Go back

Thirty Years of Work Produces New Short Story Collection for APSU's Kitterman

            CLARKSVILLE, Tenn. – Barry Kitterman, an Austin Peay State University creative writing professor, is from the San Joaquin – a large valley in California where much of the country’s fruits and vegetables are grown. Specifically, he’s from the small town of Ivanhoe, where the air doesn’t smell of sea salt and beach bums aren’t camped out under the redwoods or on the rabbit farms.

            CLARKSVILLE, Tenn. – Barry Kitterman, an Austin Peay State University creative writing professor, is from the San Joaquin – a large valley in California where much of the country’s fruits and vegetables are grown. Specifically, he’s from the small town of Ivanhoe, where the air doesn’t smell of sea salt and beach bums aren’t camped out under the redwoods or on the rabbit farms.

            “When I would tell people I was from California, they had a certain set of assumptions as to what that meant,” Kitterman said. “It was so far removed from my real experience that I thought I wanted to write stories about the California I grew up in, which is rural, agricultural, a long way from the ocean and, something I realized much later, very poor.”

            This idea of writing stories about Ivanhoe, formed while Kitterman was a Master of Fine Arts student at the University of Montana in the 1980s, turned into a 30-year project. But on May 1, Southern Methodist University Press is releasing Kitterman’s new collection of short stories, “From the San Joaquin.”

           “The title? When I left home and went to Berkley to college, people would say ‘where are you from?’” Kitterman said. “If I were to say I’m from Ivanhoe, people wouldn’t know where that is. So the answer is, ‘I’m from the San Joaquin.’ These stories, these characters, even though one central character leaves and returns, the characters are all from the San Joaquin.”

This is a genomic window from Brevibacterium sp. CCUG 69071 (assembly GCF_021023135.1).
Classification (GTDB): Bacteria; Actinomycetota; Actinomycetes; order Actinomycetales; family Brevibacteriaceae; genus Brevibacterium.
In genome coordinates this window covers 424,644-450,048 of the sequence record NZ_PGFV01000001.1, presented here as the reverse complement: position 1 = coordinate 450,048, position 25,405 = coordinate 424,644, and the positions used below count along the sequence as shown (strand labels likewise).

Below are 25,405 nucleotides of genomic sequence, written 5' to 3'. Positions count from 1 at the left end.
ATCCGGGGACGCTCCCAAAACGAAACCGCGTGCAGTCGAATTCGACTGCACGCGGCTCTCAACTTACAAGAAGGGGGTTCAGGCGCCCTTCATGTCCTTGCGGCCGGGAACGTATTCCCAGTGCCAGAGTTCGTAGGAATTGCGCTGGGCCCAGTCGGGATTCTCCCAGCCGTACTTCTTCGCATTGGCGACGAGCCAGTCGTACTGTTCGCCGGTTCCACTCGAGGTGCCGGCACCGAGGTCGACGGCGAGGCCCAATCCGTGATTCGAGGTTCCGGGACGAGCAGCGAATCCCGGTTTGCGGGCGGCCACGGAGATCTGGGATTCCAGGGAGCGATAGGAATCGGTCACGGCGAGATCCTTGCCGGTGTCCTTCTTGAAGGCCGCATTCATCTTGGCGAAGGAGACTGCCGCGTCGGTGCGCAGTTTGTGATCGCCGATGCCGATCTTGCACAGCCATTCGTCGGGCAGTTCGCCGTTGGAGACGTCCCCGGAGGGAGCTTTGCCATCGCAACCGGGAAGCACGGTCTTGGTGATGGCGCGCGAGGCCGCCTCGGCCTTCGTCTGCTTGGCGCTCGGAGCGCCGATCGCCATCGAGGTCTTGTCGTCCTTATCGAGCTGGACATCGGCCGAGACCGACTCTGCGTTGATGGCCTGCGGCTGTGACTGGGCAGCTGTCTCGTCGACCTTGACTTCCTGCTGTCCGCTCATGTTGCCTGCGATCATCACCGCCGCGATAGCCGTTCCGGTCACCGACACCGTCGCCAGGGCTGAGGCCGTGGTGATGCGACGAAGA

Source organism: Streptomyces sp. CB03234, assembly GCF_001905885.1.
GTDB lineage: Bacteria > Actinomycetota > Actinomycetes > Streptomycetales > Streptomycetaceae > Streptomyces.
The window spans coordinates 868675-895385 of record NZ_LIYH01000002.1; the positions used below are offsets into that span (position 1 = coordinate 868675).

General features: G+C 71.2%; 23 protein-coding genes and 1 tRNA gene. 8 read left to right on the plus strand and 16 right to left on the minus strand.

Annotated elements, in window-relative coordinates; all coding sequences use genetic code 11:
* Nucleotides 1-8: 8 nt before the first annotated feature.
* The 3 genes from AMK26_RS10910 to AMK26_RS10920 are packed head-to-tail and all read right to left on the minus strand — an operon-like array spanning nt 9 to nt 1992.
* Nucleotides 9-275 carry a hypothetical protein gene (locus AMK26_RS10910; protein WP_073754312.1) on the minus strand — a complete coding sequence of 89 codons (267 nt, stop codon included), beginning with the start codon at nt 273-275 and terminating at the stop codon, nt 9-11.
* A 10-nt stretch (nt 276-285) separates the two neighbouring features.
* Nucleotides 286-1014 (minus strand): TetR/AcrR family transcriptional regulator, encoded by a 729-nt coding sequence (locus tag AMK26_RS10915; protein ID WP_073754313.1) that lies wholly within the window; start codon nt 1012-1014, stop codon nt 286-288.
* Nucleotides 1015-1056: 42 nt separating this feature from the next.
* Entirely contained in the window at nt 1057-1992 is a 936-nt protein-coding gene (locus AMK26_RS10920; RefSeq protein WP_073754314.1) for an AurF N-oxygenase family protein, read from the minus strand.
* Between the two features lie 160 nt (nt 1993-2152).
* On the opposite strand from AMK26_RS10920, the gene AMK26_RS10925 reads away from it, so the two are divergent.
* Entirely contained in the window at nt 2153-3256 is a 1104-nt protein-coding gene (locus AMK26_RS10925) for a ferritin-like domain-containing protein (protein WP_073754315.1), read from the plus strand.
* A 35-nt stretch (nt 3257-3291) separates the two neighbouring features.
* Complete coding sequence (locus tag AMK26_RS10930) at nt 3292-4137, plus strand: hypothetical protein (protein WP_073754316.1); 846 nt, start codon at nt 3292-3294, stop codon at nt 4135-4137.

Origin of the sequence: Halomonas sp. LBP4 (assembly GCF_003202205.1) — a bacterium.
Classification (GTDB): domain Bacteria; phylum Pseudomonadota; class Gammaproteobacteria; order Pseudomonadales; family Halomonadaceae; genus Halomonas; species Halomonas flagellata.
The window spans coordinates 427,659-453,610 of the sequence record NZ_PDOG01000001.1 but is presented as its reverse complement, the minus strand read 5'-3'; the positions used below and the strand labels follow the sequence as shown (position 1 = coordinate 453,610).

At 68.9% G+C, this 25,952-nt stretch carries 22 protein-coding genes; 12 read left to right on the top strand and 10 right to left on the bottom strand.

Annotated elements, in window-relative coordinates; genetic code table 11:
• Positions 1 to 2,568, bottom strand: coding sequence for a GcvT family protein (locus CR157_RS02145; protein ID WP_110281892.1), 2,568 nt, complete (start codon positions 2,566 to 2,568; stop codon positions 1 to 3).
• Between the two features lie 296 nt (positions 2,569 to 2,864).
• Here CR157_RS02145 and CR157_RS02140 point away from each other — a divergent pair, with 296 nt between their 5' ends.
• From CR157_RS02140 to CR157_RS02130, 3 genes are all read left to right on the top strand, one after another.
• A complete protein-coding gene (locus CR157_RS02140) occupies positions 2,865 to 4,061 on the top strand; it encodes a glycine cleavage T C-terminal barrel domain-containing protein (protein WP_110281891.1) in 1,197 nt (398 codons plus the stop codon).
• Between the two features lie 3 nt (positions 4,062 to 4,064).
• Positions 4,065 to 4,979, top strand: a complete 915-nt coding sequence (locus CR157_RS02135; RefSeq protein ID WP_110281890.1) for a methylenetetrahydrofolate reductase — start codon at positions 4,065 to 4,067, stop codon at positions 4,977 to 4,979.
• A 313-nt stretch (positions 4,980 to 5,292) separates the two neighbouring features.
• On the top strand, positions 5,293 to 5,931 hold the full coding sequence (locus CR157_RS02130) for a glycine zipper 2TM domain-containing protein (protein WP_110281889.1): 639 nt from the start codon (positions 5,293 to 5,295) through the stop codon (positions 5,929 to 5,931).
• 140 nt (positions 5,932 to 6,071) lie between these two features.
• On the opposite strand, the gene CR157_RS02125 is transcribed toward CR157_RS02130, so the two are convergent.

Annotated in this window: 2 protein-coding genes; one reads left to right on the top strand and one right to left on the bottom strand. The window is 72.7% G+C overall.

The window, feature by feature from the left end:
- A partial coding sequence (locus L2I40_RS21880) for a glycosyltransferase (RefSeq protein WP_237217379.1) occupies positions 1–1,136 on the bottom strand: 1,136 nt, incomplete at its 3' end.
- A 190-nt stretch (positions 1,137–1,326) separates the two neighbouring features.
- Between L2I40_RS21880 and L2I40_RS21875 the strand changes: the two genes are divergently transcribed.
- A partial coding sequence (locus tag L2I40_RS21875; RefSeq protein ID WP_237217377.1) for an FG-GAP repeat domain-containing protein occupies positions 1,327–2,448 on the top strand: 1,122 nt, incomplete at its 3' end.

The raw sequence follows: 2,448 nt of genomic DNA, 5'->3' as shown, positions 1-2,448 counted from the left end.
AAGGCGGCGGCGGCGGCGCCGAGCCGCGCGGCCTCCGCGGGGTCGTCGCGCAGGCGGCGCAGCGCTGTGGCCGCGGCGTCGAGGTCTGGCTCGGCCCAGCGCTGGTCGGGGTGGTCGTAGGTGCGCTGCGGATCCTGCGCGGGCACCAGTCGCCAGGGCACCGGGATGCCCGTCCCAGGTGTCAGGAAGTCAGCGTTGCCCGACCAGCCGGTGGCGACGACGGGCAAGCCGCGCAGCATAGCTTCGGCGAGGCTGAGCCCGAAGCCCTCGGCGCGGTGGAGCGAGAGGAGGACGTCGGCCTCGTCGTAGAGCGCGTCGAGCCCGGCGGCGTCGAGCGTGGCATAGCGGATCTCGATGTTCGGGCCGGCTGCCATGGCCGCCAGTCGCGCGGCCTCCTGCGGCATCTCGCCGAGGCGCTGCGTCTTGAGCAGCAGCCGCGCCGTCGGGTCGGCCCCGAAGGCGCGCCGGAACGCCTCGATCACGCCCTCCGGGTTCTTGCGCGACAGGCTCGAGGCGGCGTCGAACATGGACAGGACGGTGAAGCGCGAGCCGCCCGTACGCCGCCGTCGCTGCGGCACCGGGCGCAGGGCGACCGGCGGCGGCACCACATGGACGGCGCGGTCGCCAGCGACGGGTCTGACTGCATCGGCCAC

Kitterman started writing and publishing the stories, set in his hometown, while in graduate school, but he gradually drifted away from the idea. He wrote a few novels in the ensuing years that were never published and eventually he took a job at APSU. Then, in 2008, SMU Press released his debut novel, “The Baker’s Boy.” That book, based on Kitterman’s experiences as a Peace Corp volunteer in Belize, ended up winning the 2009 Maria Thomas Peace Corps Writers Award for Fiction. Previous winners include such noted writers as Kent Haruf and Paul Theroux.

            Following the success of “The Baker’s Boy,” Kitterman decided to take another look at some of the old short stories he had filed away. He contacted Kathryn Lang, his editor at SMU Press, and asked her what she thought. Not all the stories were about Ivanhoe.

           “I sent her the collection, which was every story I ever had published,” Kitterman said. “Talking to her, and thinking about shaping it into a collection, she encouraged me to go back to my plan to tell the stories of a place. So I did, and I did draft after draft with her help, deciding which stories should go in this collection and which shouldn’t. Now, it is a collection with recurring characters and they’re all tied to this town in California, called Ivanhoe, which is a real town.”

           Kitterman likes to refer to the work as “straight up realism,” and the writing hints at some of his literary influences, including Sherwood Anderson, Louise Erdrich and Ernest Hemingway. Al Young, California’s poet laureate emeritus, even likened the APSU professor to John Steinbeck.

          “Kitterman’s fiction gets at the gut and soul of a scuffling, blue-collar farming, lumbering, trucking tottering California,” Young said. “A heart-stirring collection of stories.”

          William Gay, the best-selling author of “Provinces of Night,” described the stories as “deeply human” and “touched with grace and compassion and a strong sense of place.”

         “These are sturdy, no-nonsense, character-driven stories that make turning the pages a necessity as a well as a pleasure,” Steve Yarbrough, author of “Safe from the Neighbors,” said. “Kitterman’s book is superb.”

         The book “From the San Joaquin” is set for release in May, but it is currently available for pre-order on websites such as amazon.com. For more information on Kitterman or his fiction, contact the APSU Center of Excellence for the Creative Arts at 221-7876.